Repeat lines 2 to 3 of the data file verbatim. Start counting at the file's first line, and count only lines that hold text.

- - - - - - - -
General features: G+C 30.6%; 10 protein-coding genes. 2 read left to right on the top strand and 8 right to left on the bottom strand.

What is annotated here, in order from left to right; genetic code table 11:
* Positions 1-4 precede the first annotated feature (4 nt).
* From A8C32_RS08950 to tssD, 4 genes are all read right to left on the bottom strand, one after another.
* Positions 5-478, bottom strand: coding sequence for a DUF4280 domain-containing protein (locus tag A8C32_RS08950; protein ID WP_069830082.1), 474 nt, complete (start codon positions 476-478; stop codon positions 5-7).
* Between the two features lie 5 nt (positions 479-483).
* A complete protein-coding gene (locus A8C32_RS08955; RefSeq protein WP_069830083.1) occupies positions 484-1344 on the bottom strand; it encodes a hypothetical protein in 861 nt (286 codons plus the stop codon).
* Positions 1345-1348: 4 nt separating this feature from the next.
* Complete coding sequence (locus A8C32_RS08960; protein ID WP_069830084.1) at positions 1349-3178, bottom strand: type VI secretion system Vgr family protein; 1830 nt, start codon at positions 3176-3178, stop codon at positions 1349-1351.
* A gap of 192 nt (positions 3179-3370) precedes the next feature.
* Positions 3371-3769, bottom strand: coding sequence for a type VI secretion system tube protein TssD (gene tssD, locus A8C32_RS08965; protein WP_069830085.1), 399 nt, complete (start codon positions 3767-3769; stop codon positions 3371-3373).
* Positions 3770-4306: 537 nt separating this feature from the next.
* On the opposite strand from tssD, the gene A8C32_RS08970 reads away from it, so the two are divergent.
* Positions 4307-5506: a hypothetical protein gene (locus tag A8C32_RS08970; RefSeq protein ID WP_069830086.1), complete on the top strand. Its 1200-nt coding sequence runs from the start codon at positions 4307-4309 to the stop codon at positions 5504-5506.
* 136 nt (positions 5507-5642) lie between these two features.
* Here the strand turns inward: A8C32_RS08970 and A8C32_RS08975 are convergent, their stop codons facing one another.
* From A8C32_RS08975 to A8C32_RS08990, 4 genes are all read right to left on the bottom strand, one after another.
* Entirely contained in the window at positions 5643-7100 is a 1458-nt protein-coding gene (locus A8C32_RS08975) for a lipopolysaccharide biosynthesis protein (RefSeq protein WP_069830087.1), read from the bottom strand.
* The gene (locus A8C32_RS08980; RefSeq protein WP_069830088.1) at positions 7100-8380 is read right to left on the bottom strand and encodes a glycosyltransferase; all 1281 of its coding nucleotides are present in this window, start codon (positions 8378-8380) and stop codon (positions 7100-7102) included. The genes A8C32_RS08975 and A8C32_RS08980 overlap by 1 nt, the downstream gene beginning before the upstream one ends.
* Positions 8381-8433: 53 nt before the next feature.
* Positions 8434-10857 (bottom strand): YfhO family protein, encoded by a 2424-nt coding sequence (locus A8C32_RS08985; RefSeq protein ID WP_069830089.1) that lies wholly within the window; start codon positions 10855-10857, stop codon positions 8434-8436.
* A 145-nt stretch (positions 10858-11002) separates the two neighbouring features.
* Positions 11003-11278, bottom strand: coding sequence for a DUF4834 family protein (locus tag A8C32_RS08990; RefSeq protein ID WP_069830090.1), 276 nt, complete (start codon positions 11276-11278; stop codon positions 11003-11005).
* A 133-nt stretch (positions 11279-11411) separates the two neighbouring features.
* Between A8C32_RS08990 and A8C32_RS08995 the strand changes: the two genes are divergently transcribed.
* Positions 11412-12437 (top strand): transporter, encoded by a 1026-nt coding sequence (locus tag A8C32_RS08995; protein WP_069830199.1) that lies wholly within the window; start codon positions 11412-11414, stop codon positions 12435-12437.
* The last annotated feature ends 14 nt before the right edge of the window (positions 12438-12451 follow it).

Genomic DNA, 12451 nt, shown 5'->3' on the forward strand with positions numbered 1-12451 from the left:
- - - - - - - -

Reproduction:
What is annotated here, in order from left to right; genetic code table 11:
* Positions 1-4 precede the first annotated feature (4 nt).